The Fresh Loaf

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Shaped loaves not holding their shape!

ryan's picture

Shaped loaves not holding their shape!


My sourdough isn't turning out as a nice boule shape. It seems to flatten after it's long proof on the bench (it's still quite active, as it rises/ flattens out in the oven) into a flattish shape. Am I not developing enough gluten in the initial mix? Something to do with humidity or temperature of proof? Starter activity? Old flour?

The bread still tastes quite good,with nice crumb structure; but it'd be nice to have a good shape. Any advice would be appreciated. I am using Rose Levy Beranbaum's The Bread Bible, basic soudough boule.

Thanks and Happy Baking,


susanfnp's picture

Hi Ryan

Your loaves are most likely flattening out because the dough is not strong enough to tolerate the length of proofing you are giving it (i.e., not enough gluten and/or gluten underdeveloped and/or proofed too long). I believe most people (myself included) have a tendency to overproof, so you might want to first try shortening the length of the proof.

It is also important to make sure that your shaping is nice and tight to resist flattening. I think a lot of people are afraid to shape tightly for fear of degassing the dough too much.

Also, consider your scoring. Too much scoring can make a loaf flatten out.

I recently posted on my blog about a whole grain bread I made twice; the first time was too flat due to overproofing and overzealous scoring, the second time was a good boule shape.



breadnerd's picture

Are you using any sort of couche or basket for rising?  For wetter and slack-er artisan doughs, it helps to have some structure during the final rise, that helps them proof UP and not just sag.  Even if the loaf collapses slightly when you transfer it to the oven, it seems to "remember" the supported shape and will spring back up.  A smooth towel or linen in a bowl works fine for this--doesn't have to be fancy.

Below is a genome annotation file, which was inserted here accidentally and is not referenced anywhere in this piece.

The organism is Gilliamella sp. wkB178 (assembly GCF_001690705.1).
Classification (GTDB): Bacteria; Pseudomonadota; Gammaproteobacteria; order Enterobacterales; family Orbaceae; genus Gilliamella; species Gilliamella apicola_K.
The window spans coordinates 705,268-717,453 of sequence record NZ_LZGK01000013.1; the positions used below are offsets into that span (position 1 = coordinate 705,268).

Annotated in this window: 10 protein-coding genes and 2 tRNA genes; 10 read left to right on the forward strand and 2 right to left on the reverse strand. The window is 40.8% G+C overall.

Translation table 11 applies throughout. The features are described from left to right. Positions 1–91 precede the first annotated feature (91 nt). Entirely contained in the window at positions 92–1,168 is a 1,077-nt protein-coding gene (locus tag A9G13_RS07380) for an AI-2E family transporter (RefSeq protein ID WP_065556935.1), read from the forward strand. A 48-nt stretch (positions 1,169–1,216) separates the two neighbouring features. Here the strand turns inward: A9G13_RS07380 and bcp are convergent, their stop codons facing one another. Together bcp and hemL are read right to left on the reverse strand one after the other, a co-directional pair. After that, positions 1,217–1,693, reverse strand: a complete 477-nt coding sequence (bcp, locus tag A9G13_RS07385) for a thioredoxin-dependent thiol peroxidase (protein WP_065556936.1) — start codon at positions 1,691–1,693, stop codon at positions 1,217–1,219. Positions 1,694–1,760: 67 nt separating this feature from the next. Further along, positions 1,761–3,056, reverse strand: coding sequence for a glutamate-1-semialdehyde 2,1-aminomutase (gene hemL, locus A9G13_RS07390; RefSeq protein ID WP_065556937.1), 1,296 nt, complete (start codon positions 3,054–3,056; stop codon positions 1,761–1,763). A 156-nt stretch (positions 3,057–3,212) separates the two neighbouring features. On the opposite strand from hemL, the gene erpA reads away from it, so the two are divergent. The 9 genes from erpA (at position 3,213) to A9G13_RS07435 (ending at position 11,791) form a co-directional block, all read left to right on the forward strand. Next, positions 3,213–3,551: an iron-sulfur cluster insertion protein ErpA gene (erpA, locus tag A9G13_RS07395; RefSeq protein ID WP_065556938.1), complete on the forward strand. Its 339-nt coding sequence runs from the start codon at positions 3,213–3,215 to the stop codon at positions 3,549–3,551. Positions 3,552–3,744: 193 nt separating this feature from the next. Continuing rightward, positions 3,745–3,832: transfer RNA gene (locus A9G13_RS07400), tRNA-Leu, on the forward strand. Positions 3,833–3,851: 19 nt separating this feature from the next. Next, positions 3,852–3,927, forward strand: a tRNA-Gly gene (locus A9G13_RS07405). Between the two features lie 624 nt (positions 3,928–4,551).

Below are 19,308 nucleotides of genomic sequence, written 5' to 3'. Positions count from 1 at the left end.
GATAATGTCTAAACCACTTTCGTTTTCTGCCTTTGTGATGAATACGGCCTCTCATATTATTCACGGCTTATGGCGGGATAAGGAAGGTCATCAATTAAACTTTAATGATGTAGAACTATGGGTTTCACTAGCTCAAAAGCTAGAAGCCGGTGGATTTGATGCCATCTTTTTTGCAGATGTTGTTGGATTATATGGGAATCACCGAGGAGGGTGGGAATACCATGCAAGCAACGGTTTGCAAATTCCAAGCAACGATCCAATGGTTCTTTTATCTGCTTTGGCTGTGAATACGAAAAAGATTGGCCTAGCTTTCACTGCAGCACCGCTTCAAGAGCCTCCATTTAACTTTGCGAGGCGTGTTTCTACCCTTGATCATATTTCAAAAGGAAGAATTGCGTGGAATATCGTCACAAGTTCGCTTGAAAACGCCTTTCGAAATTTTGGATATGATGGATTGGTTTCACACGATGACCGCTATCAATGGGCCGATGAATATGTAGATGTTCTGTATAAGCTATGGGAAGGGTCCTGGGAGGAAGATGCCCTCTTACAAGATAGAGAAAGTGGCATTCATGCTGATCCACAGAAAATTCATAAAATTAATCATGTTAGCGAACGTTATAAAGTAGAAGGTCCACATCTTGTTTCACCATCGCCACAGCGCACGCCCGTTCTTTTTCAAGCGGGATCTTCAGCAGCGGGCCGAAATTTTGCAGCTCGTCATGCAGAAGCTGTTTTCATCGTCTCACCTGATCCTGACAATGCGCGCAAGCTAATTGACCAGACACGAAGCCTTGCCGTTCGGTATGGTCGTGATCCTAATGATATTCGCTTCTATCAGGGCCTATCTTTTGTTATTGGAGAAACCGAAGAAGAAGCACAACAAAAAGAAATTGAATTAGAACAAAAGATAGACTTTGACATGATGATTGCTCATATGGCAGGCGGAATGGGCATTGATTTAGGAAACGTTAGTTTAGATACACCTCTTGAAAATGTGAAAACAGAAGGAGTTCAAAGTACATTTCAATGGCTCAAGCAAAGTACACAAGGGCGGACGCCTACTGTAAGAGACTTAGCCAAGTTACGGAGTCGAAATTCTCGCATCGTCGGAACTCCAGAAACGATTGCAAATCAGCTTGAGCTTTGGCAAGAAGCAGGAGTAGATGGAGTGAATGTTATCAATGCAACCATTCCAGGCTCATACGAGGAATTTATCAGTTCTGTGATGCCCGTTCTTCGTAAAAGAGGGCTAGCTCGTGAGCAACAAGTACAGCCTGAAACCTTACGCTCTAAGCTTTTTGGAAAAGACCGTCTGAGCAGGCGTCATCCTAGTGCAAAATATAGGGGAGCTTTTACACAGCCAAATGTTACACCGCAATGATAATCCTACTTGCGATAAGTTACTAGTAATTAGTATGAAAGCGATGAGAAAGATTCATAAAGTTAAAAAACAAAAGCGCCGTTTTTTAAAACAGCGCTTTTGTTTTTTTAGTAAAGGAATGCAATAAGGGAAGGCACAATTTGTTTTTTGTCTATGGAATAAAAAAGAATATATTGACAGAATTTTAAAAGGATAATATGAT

ryan's picture

Thanks guys! I'll try your helpful hints.

Happy Baking,


ryan's picture

So , I've just checked my formula... if i go with a 68% hydration on 400 gr of flour I get 272 gr of water, not 308 gr of water.

Oh Rose Levy Beranbaum the pain you've caused me! At least this bread will be good this time!

Happy Baking


scott lynch's picture
scott lynch

baking sourdough in very warm temperatures.  The warm temps make the starter very acidic and the acid makes the dough slack.  I find a good solution to be refreshing the starter more frequently.  When it is hot I feed twice in 24 hours, and if it is blazing hot (in the mid 90s F or more) for more than a day, I might squeeze a third in.  If the starter seems runnier than usual, this may also help.  My starter is normally pretty stiff, but if it overferments in the heat it becomes pourable.
Good luck.